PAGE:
Use Rain Barrels to Capture Rainwater

Melinda Myers

Melinda Myers has written more than 20 gardening books, including Small Space Gardening. She hosts The Great Courses ‘How to Grow Anything: Food Gardening for Everyone’ DVD set and the nationally syndicated Melinda’s Garden Moment TV & radio segments. Myers is a columnist and contributing editor for Birds & Blooms magazine and was commissioned by AAS for her expertise to write this article. Myers’ web site is

Photo cutline:  Elevate your rain barrel for easier access to the spigot for filling containers and to speed water flow with the help of gravity.

Photo credit: photo courtesy

Use Rain Barrels to Capture Rainwater

by Melinda Myers
Put rainwater to use in your landscape with the help of rain barrels. This centuries old technique allows you to capture rainfall to use for watering ornamental gardens and containers.


Always start with a call to your local municipality. Some have restrictions on water harvesting, but most encourage this practice and some even offer rebates or rain barrels at a discounted rate.

Purchase a rain barrel or make your own from a large, recycled food grade container. In either case, there are some features to consider when purchasing, creating, and adding a rain barrel to your landscape.

Make sure the top is covered to keep out bugs and debris. Some come equipped with a solid lid with an opening just big enough to accommodate the downspout.  Others use a screen to keep out debris, while letting in the rain.

Don’t worry about mosquitoes breeding inside your rain barrel. Just use an organic mosquito control like Mosquito Dunks and Mosquito Bits ( in rain barrels and other water features. Mosquito Bits quickly knock down the mosquito larval population, while Mosquito Dunks provide 30 days of control. They are both safe for people, pets, fish, wildlife and beneficial insects.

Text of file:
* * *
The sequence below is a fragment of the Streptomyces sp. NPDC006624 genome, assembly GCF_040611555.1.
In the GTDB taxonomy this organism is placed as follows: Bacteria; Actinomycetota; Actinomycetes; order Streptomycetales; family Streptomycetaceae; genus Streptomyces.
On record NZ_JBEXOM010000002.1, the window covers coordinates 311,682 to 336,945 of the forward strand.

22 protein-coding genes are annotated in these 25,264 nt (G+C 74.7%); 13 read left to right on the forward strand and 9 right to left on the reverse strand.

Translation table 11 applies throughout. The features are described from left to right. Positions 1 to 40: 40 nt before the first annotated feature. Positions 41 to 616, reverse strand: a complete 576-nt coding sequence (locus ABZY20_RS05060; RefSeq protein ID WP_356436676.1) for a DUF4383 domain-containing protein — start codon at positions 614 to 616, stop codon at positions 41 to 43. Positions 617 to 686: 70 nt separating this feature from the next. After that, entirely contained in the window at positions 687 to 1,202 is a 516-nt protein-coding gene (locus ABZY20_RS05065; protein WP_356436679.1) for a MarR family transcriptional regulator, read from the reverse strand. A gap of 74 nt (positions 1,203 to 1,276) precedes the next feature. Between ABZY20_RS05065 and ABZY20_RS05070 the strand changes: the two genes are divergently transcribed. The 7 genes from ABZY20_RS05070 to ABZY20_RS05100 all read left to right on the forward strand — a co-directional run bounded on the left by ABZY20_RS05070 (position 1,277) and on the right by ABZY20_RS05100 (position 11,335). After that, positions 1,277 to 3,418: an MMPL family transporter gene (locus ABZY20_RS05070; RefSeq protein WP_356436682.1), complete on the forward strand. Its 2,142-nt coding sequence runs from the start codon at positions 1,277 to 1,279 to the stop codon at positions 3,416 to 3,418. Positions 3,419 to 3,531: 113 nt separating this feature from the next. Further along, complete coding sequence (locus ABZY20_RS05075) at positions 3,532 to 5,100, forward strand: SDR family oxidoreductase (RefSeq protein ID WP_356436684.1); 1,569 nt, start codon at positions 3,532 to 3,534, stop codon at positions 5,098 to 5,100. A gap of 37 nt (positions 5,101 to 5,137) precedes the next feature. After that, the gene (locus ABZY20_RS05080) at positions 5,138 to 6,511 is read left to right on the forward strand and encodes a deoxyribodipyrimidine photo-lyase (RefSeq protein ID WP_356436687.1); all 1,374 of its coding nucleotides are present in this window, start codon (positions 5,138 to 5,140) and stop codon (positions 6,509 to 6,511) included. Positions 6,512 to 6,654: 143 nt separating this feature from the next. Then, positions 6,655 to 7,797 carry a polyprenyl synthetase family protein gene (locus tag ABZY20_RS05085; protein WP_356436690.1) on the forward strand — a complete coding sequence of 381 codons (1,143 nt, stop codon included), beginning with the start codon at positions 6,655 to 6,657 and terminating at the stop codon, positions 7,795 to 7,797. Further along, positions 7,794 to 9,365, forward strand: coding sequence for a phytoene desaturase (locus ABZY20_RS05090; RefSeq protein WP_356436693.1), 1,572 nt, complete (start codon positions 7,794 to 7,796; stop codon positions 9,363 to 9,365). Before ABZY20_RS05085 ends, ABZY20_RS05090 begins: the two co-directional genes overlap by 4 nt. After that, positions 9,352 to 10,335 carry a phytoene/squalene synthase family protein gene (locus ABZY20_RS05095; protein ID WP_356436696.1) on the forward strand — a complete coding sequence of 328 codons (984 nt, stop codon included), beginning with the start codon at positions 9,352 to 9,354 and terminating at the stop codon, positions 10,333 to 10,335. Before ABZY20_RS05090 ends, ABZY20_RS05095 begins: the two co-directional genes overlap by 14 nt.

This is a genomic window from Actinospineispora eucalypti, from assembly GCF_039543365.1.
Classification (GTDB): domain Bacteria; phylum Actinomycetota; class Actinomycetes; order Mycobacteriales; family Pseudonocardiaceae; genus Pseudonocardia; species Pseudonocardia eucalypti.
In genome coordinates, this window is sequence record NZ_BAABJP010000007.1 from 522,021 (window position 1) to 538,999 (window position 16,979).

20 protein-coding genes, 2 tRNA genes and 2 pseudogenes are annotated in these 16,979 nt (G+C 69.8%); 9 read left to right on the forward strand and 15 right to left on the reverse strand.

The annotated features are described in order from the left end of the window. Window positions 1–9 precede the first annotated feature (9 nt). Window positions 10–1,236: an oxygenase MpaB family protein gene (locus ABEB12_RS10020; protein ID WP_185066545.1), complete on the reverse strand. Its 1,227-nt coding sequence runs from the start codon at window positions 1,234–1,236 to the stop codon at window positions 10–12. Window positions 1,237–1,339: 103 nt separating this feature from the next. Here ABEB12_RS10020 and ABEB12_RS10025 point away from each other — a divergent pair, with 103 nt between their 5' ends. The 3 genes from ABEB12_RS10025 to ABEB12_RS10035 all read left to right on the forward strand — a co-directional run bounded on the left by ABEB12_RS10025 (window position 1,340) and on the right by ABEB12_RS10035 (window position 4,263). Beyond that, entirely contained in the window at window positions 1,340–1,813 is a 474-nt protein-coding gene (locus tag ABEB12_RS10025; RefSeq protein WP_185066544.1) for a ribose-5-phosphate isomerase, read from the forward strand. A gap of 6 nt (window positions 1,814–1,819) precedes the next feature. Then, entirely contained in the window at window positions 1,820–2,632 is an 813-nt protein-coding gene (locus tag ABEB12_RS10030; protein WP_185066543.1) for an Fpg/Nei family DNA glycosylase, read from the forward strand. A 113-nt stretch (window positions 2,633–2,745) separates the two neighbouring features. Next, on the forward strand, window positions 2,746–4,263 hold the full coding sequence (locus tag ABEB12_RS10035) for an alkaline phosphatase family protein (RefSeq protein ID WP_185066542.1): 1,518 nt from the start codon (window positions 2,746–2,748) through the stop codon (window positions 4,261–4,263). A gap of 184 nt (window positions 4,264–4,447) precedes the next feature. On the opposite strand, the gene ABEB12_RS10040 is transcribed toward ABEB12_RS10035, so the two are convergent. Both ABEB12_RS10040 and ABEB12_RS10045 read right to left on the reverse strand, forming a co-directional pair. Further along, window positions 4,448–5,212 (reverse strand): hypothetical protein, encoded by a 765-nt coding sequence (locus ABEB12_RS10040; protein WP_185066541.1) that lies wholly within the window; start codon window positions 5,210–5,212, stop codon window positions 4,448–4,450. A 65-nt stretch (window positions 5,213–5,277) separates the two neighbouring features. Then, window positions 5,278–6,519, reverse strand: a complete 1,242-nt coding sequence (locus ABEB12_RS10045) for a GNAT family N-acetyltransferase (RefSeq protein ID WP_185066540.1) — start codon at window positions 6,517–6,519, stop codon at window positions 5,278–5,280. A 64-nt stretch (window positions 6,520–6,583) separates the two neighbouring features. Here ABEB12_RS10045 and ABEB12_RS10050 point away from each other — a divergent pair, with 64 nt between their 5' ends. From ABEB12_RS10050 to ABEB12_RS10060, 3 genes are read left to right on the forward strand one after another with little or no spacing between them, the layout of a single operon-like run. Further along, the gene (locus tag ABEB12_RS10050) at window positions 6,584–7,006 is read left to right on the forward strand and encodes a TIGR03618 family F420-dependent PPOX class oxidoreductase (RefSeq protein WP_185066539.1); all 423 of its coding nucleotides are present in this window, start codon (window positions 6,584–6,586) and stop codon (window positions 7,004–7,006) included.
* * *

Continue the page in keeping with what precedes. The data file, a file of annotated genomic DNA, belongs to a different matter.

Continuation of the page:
Look for one with the spigot near the base of the barrel so water does not stagnate in the bottom. Use the spigot to fill watering cans or attach a hose for watering.

Include an overflow outlet near the top of the barrel to direct excess water away from the house or for connecting adjacent barrels. A downspout diverter is another way to manage rain barrel overflows.  When the rain barrels are full, this device diverts the water back to the downspout where it is carried away from your home’s foundation.

Elevate your rain barrel on cement blocks, decorative stands, or similar supports.  This provides easier access to the spigot for filling containers and speeds water flow with the help of gravity. A water pump will boost water pressure for a nice steady flow of water.

Dress up your container with a bit of paint suited for outdoor use on plastic surfaces. And don’t worry if you are not an artist, you can hide your rain barrels with some decorative screens or plantings or upright shrubs, perennials or ornamental grasses. Just make sure you have easy access to the spout for retrieving water.

Start your conversion to rain barrels one downspout at a time.  You can capture as much as 623 gallons of water from 1,000 square feet of roof in a one-inch rainfall.  This can be a lot to manage when first adjusting to this change of habit.  Disconnecting one downspout at a time allows you to successfully match the use of rain barrels and other rain harvesting techniques to your gardening style and schedule.

The choices are many, making it easy for you to conserve water and grow a beautiful landscape.


Melinda Myers has written more than 20 gardening books, including The Midwest Gardener’s Handbook, 2nd Edition and Small Space Gardening. She hosts The Great Courses How to Grow Anything” DVD series and the nationally-syndicated Melinda’s Garden Moment TV & radio program. Myers is a columnist and contributing editor for Birds & Blooms magazine and was commissioned by Summit for her expertise to write this article. Her website is

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